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The AAPG/Datapages Combined Publications Database
Evidence for Significant Neotectonic Thrust Faulting in and around the Monroe Uplift
Vertical warping and lateral migration of river valleys has long been recognized as evidence of neotectonic activity of the Monroe Uplift in northeastern Louisiana, but the direct cause of this activity has remained elusive. Further detailed analysis of the geomorphology reveals that the uplift is localized along east-west striking zones, with differential uplifts of up to 10 ft (3 m) since the final draining of Paleolake Monroe about 5000 years ago. In addition, small-displacement thrust faults with roughly the same strike and associated plateau-type fracture systems have recently been found (in outcrop) cutting Claiborne Group (Middle Eocene) strata in north-central Louisiana and cutting Eocene to Pleistocene strata in southern Arkansas.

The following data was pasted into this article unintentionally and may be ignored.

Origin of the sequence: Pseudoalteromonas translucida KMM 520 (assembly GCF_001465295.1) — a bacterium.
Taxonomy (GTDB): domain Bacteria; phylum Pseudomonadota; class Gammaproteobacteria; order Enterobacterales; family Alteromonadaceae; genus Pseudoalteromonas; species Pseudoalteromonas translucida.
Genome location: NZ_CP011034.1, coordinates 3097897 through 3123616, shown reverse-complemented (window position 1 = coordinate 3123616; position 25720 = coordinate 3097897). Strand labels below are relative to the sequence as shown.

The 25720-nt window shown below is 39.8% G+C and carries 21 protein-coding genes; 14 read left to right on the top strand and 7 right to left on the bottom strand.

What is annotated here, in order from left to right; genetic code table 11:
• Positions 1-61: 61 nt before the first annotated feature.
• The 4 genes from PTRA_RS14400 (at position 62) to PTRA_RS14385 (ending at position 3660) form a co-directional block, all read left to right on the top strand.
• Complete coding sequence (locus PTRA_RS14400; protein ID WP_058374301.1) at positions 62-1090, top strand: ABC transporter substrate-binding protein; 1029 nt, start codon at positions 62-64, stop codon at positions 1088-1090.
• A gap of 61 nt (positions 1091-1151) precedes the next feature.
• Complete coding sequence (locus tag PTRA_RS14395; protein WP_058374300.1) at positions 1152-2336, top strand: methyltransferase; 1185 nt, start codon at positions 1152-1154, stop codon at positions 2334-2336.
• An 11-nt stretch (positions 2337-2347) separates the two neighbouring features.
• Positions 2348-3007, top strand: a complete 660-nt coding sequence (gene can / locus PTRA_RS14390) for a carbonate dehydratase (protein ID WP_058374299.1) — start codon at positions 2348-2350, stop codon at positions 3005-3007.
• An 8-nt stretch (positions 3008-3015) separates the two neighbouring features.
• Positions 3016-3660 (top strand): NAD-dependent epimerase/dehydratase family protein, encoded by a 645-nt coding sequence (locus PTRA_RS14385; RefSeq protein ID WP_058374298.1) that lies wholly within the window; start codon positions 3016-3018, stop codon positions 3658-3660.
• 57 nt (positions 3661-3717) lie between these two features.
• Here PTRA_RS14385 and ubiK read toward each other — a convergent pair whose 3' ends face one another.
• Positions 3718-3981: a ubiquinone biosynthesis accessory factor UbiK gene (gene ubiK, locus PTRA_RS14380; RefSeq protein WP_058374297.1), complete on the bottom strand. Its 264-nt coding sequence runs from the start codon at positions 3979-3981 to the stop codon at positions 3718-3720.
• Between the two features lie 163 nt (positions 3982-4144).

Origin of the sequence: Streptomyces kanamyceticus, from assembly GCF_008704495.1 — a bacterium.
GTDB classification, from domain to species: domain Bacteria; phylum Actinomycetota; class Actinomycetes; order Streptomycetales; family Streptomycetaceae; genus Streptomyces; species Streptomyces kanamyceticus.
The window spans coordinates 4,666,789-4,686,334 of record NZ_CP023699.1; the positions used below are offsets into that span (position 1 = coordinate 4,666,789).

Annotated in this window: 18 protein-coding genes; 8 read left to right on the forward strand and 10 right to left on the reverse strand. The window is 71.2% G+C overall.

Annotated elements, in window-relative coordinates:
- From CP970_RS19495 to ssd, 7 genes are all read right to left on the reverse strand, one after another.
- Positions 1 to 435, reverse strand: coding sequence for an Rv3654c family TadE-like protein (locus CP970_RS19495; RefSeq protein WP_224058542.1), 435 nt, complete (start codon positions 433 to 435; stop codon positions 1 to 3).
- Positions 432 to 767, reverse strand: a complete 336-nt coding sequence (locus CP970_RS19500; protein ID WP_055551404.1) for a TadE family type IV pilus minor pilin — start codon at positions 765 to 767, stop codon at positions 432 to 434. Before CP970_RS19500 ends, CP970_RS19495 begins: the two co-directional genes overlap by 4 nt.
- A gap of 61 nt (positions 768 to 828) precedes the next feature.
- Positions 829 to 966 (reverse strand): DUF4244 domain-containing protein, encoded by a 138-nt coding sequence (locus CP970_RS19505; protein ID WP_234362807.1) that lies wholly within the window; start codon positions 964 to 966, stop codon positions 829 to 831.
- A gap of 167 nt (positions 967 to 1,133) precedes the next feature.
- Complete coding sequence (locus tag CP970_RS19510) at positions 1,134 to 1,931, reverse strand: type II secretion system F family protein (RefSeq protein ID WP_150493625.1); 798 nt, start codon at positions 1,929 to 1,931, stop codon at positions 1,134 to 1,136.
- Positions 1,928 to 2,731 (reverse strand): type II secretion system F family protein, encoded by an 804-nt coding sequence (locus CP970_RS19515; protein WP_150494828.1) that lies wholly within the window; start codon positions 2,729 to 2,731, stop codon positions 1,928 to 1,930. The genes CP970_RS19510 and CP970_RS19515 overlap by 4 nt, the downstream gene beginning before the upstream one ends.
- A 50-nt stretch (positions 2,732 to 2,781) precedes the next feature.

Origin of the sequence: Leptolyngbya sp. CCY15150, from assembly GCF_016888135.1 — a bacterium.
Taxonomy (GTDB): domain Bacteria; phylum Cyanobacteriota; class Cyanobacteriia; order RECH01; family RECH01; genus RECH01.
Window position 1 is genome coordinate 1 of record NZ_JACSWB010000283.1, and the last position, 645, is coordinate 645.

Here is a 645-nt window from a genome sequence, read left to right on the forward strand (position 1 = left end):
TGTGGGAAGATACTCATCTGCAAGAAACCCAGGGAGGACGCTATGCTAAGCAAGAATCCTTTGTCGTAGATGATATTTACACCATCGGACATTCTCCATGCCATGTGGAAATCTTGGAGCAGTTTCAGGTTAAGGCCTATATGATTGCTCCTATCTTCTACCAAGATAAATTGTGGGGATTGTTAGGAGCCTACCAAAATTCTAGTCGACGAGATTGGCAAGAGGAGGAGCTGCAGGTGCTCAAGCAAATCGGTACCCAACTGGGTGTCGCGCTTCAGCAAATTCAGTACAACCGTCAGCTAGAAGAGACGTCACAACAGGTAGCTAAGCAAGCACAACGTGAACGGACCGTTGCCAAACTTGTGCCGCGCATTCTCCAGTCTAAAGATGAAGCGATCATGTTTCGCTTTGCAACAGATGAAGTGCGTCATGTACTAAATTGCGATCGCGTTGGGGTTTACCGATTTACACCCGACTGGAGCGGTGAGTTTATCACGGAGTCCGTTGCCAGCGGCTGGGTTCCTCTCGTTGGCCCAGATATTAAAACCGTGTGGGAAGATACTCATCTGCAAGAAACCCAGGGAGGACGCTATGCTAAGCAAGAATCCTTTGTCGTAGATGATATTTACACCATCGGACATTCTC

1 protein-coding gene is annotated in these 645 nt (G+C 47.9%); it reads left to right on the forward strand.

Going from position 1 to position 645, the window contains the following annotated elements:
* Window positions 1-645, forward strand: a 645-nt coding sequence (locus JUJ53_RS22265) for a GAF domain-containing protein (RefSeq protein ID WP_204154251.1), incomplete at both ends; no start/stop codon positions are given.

Analysis of structural cross-sections through the Monroe Gas Field indicates that the Monroe Gas Rock is cut by thrust faults -- primarily north verging near the north edge of the field and primarily south verging near the south edge of the field. Vertical offsets on these thrusts range up to 100 ft (30 m) along the south edge of the uplift and up to 50 ft (15 m) along the north edge. The primary thrusts in the subsurface can be linked to geomorphically-defined recent uplifts of the surface. The central portion of the Monroe Uplift, therefore, appears to be the result of thrust-related uplift of the central portions of this thrust structure. The uplift is apparently related to an actively growing anticlinal uplift in southern Arkansas that has caused the Ouachita valley to migrate southward during the late Quaternary.
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